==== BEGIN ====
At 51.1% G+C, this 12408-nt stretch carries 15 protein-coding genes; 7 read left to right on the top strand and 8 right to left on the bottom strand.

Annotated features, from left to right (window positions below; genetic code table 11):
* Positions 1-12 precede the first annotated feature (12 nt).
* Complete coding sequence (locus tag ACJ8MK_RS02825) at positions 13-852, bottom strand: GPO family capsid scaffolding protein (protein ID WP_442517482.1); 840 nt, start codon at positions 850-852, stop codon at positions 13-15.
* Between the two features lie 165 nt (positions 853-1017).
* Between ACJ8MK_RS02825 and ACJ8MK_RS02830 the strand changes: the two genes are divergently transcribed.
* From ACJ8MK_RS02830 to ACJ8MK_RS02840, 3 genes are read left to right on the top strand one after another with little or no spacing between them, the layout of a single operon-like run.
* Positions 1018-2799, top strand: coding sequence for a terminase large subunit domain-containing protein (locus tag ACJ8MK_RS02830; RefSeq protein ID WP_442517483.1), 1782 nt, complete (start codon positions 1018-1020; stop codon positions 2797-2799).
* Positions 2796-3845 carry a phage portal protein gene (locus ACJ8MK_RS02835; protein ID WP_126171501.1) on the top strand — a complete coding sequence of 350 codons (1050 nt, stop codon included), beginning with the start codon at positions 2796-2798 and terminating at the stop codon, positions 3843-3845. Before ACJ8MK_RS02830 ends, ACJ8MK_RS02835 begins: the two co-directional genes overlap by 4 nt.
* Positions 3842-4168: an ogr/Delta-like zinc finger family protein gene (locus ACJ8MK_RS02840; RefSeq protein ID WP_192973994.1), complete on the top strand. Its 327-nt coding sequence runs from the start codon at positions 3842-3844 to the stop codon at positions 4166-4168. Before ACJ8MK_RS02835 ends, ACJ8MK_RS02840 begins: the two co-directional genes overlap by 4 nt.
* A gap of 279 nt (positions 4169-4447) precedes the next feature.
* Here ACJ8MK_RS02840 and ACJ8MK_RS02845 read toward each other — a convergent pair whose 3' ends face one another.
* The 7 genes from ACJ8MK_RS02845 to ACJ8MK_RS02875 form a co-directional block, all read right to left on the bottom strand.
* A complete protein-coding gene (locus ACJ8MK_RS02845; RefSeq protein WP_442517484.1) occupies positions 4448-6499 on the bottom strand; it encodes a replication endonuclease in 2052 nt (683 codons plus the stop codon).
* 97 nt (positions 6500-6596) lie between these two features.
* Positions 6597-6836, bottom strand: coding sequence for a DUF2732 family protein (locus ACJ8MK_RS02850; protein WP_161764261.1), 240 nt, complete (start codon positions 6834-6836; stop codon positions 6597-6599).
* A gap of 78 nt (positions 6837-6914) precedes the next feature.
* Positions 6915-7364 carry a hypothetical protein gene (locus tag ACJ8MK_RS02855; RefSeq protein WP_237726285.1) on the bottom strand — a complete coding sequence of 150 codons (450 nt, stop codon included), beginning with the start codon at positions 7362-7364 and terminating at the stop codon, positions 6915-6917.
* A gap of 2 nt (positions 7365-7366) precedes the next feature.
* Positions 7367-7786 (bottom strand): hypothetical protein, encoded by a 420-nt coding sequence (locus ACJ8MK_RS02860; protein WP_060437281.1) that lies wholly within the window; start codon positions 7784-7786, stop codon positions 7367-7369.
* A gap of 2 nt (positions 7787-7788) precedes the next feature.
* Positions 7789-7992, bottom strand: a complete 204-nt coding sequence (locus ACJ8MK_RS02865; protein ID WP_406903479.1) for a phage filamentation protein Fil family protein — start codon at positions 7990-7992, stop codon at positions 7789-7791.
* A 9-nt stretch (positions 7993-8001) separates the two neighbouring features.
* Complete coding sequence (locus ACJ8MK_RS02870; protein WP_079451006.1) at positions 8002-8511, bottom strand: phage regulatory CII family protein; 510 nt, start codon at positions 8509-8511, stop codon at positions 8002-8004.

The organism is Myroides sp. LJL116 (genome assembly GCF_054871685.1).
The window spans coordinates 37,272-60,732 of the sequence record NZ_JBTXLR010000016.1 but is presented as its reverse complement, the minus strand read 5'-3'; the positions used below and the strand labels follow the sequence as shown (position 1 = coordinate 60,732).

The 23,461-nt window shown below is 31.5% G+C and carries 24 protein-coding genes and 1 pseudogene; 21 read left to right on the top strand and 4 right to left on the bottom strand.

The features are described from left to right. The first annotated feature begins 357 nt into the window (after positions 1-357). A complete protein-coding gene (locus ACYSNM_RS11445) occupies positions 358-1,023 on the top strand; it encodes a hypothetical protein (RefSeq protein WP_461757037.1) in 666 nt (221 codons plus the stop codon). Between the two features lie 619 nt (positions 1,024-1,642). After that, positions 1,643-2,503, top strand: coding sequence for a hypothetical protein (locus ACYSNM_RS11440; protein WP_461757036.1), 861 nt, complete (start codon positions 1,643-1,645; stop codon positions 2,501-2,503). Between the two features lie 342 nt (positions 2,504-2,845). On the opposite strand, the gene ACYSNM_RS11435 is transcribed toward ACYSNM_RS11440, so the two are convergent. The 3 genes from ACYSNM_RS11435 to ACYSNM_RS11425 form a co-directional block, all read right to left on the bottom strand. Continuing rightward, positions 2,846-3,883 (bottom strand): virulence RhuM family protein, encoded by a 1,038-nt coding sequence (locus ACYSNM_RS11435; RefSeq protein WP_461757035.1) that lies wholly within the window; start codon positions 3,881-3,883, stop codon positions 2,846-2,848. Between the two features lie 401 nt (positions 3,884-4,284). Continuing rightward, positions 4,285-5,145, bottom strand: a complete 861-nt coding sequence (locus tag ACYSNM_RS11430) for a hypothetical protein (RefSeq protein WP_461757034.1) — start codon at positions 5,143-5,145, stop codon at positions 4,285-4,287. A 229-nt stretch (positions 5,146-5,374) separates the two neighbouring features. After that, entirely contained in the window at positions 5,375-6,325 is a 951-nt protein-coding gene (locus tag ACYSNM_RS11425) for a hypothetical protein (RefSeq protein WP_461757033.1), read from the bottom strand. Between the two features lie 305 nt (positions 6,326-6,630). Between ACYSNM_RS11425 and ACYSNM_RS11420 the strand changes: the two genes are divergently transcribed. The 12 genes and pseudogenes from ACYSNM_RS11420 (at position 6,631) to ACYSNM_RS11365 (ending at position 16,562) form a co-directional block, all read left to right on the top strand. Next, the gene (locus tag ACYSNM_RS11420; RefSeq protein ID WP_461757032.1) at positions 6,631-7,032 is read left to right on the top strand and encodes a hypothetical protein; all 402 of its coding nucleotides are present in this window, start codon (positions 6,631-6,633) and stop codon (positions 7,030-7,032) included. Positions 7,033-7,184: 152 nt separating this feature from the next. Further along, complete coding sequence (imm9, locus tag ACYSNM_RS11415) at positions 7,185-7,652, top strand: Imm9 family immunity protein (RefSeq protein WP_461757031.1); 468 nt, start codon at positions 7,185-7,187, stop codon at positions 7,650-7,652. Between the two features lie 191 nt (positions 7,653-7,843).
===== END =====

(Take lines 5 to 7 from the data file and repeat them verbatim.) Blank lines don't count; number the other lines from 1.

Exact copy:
* Between the two features lie 165 nt (positions 853-1017).
* Between ACJ8MK_RS02825 and ACJ8MK_RS02830 the strand changes: the two genes are divergently transcribed.
* From ACJ8MK_RS02830 to ACJ8MK_RS02840, 3 genes are read left to right on the top strand one after another with little or no spacing between them, the layout of a single operon-like run.